For those of you who do not have text capabilities, or who do not like to text, I am also receiving questions via email. It should be noted that questions in text format have a certain sense of anonymity to them, in that unless I have your contact info in my cell, I will not know who has asked the question. The email format loses some of the sense of anonymity since I typically will know who sent the email. Having said that, I want to assure you that I will maintain complete confidentiality in the handling of these questions & answers.

The sermon series is entitled “Sons & Daughters” and is based upon 1 Peter 3, Ephesians 5 and some other select passages. Sermon #1 (February 7th) deals with Intimacy. In preparation for the message, please read the following passages & consider the questions which accompany the passage reference.

    Genesis 2

  • What is the context & meaning of the term ‘suitable’ as used in vs. 20?
  • What was man’s response to the woman according to 2:23?
  • The expectation placed upon the man & woman by God was (is) what, according to 2:24?
  • What is the meaning behind the use of the term ‘one flesh’ as used in vs. 24?
  • Why were the man & woman naked?
  • How did God describe His creation in 1:31?
    1 Peter 3:6

  • What responsibilities are placed upon the sons & daughters of Sarah?

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The Nostradamus Effect

Projections & predictions of the coming destruction of earth and doom of mankind have been presented throughout man’s history. It would seem that, as with most things, there is somewhat of a cycle at play in the process. To be sure, what was once considered to be old & outdated in the world of such projections will be repackaged as ‘new’ in a coming age.

One such ‘prophet’ who continues to enjoy a resurgence of popularity is Nostradamus. Michel de Nostredame (December 14, 1503 – July 2, 1566) whose father was a merchant and notary, has generally come to be known as a ‘seer’ or ‘prophet’. His family “converted” from Judaism to Christianity in the early 1500s, under the demand of French King Louis XII who forced Jews to be baptized or leave the region. It is purported that Michel was educated in classical language, astrology and possibly even occult Jewish literature. As a young man he aspired to become a doctor and applied for acceptance at the well-regarded Montpellier Medical School. Followers ascribe the title of ‘Doctor’ to him, yet the only records available from the school indicate that he was expelled upon disrespectful attitudes toward instructors, though he is credited as being an apothecary.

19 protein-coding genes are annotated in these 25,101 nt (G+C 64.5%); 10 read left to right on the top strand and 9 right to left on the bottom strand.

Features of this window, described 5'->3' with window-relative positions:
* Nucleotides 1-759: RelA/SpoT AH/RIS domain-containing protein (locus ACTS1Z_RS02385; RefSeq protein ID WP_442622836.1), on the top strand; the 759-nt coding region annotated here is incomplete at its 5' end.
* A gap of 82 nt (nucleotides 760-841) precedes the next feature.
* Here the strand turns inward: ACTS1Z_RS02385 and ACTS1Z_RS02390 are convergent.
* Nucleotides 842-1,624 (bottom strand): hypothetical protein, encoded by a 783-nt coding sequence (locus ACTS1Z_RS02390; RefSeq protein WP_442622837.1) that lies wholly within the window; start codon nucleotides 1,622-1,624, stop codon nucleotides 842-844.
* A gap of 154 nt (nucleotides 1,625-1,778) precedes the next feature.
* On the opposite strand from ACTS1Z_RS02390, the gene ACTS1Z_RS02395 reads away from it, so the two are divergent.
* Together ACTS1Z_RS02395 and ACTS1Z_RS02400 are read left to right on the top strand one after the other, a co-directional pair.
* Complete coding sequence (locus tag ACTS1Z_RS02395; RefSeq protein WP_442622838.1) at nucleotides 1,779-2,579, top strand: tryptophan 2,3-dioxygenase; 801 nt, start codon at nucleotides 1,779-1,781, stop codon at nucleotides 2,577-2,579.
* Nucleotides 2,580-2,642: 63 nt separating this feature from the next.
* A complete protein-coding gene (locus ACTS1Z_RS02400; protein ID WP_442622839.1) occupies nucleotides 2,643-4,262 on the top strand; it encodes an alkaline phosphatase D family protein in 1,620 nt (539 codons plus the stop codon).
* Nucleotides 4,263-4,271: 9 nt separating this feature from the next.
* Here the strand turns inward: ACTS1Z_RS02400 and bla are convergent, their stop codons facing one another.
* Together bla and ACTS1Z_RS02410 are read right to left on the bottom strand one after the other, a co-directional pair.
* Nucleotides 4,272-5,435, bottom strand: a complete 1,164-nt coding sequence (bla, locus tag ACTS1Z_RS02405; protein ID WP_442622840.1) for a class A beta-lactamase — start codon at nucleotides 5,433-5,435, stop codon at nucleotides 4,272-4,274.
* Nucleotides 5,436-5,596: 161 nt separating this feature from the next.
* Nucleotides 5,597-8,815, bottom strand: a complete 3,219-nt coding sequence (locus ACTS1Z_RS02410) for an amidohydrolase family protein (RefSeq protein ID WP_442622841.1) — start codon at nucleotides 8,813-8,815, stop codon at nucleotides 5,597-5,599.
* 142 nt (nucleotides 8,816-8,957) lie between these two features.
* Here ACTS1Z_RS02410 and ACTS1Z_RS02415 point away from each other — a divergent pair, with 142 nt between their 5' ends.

Following his brief experience in the medical school, he preferred to use the Latinized version of his name, Nostradamus, and began traveling the country as a sort of surrogate instruction for medical school. In this period the black plague began to ravage his countrymen & he began to present himself as a sort of seer and healer. He is reported to have worked with many ill from the plague but attention was given to his claims when his wife & son contracted the illness and died, in spite of his best efforts to heal them. Once again, Nostradamus was exposed as a fake or a “poser”, in older terms… a con man. Adding insult to injury, the Church leveled charges of heretical teachings against Nostradamus, and he chose to leave the region rather than face trial. Subsequently, he traveled for several years before moving to Salon-de-Provence in 1547. The following year, he married Anne Ponsarde, with whom he would have six children. Following this move, his studies of astrology and the occult intensified and it is noted that he would work late into the night in his study, reportedly entering a trance-like state in which he’d have visions.

Nostradamus had his ‘visions’ printed in his first almanac, containing a very general, non-specific ‘prediction’ for each month in the calendar year. His publication proved popular and he set out to publish a new almanac each year until his death. His predictions & horoscopes created a loyal following, yet he is best known for his book Les Propheties (“The Prophecies”), the first edition of which appeared in 1555.

Certainly, this is not an exhaustive examination of Nostradamus… yet, it is detailed enough to determine the following about the man:

1. Nostradamus was a gifted charlatan. His ‘career’ is filled with exploits revealing his lack of dedication or discipline with only one exception… his obsession with the occult & astrology.
2. Though credited as a devout Catholic, there is no evidence of Christian faith in his writings, apart from his attempts to intermingle the occult & faith. Such a practice is condemned openly in Scripture. The conversion of his father & family is suspect at best, revealing a desire for self-preservation over sincere conversion of faith.